Listen to your critics.

Whether the critics be your spouse, friends, enemies, colleagues or those who share your vocational interests, listen to your critics. I might not be good at it, but, especially when it comes to biblical counseling, I want to be. Jack Miller, whose preaching had a significant influence on me, always exhorted us to look for the kernel of truth in the critique we receive. David Powlison’s dissertation on the history of biblical counseling has challenged me to listen even more.

As I try to listen to what others say about biblical counseling I can identify two categories of critique.

  1. There are weaknesses in our actual counseling approach.
    • Biblical counseling is good for spiritual problems but not clinical ones.
    • Biblical counseling is good for sin but not for suffering, victimization or other problems from our pasts.
    • Biblical counseling has hurt me. Some people have been misunderstood or treated harshly by people who identified themselves as biblical counselors.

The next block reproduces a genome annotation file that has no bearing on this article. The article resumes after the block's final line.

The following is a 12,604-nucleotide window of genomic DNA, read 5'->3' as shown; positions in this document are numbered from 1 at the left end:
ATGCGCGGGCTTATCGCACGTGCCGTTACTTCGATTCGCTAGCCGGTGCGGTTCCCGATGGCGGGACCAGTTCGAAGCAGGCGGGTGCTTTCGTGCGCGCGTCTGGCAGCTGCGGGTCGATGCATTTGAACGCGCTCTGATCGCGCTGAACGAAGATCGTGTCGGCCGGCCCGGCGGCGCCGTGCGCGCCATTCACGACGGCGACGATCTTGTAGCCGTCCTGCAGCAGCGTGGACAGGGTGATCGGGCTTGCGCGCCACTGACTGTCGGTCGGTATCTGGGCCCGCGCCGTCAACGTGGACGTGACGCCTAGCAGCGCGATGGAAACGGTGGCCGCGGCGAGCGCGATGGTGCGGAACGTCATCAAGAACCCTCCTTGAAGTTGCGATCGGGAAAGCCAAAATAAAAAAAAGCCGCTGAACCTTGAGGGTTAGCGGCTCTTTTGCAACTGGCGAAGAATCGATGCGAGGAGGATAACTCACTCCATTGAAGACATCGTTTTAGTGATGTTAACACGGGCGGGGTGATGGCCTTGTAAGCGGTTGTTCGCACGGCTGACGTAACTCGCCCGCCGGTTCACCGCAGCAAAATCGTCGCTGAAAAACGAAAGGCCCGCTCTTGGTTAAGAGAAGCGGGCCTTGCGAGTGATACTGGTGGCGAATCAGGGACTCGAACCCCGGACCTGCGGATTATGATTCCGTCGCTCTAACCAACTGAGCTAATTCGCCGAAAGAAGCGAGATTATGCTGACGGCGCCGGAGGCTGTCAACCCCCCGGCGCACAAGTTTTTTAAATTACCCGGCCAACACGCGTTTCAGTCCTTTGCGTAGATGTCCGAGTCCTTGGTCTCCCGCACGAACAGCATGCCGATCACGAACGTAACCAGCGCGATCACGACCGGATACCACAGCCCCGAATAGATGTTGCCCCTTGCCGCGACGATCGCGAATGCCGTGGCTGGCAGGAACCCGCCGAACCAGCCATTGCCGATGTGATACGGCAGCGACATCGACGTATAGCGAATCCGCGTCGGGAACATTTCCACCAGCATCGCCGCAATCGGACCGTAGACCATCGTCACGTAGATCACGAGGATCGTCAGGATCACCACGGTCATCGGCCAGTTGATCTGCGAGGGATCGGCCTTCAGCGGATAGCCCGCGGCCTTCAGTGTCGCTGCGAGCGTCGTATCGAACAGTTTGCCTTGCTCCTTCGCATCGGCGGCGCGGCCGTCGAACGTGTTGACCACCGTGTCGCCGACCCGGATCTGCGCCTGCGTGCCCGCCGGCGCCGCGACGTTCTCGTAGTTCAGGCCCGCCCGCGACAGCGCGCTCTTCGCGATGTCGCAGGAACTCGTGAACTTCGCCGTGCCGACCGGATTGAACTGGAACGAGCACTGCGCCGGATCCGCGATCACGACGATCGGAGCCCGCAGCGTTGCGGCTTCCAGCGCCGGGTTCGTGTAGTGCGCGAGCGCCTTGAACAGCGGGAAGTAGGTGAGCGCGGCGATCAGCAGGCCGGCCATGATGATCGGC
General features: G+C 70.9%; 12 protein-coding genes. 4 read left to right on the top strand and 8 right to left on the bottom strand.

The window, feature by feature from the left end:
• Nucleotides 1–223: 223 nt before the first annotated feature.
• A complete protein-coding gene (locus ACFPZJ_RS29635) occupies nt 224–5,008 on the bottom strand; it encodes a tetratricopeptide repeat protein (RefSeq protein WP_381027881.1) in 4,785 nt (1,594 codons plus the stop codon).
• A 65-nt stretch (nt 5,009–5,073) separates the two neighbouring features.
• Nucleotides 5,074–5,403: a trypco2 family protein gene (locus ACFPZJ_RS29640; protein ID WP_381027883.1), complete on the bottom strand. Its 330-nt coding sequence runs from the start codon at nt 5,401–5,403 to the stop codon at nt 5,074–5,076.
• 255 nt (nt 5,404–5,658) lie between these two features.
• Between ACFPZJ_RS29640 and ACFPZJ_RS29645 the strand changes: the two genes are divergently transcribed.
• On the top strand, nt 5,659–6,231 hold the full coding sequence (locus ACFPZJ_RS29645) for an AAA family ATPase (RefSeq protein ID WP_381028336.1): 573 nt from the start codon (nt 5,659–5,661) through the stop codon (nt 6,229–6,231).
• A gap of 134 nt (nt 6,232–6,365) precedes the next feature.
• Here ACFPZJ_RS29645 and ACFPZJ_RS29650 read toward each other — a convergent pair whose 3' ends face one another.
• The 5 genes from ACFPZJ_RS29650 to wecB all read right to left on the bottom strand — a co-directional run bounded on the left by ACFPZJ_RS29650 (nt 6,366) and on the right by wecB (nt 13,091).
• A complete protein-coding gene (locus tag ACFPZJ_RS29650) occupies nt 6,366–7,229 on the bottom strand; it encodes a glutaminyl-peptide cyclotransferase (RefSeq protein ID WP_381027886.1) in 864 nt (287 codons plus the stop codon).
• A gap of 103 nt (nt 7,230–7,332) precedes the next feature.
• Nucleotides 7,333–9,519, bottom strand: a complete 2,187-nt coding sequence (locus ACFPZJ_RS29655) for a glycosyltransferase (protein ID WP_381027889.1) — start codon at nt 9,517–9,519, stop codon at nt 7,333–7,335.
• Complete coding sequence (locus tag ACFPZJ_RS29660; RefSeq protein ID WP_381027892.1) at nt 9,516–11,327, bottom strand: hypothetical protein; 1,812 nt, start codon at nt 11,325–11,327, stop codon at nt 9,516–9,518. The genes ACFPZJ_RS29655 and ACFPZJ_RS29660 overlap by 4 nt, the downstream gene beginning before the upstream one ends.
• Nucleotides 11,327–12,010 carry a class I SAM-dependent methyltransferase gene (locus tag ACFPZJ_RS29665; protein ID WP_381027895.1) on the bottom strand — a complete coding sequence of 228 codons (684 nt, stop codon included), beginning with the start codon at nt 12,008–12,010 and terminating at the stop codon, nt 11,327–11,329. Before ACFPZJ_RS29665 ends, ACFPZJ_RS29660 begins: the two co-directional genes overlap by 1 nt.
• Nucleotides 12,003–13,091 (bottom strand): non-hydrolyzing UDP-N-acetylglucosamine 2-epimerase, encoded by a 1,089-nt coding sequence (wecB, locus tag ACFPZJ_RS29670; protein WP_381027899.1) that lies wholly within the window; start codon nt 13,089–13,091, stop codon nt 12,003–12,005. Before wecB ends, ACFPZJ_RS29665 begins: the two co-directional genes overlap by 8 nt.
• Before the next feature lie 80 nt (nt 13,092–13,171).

2. There are weaknesses in our position on modern psychology.
    • Biblical counseling avoids secular research to its detriment.
    • Biblical counseling is naïve in that it has been influenced by secular material but we deny that influence.

There are kernels of truth in all the points, no doubt. I’ll respond to one of them: biblical counseling is good for spiritual problems but not clinical ones.

I disagree, of course. Biblical counseling is the cure for everything. Next question.

Just kidding.

This is actually a complicated proposition. Embedded in it is a world of opinions on definitions for both spiritual and clinical. What is a spiritual problem? What is a clinical problem? These questions alone deserve serious attention. Start with different understandings of these terms and the conversations become people talking past one another. So I’ll start with these questions.

Dictionaries won’t help. We simply have to listen to the words in context, and, if possible, ask others how they are using them.

The word spiritual? When I use the word spiritual, I am using it in one of at least three ways: (1) from the Spirit, which is the most common use of the word in the New Testament, (2) of eternal substance – we are not merely physical and wasting away, we are spiritual beings whose life endures beyond the grave (this overlaps with the first definition), (3) matters in our relationship with God, which includes everything.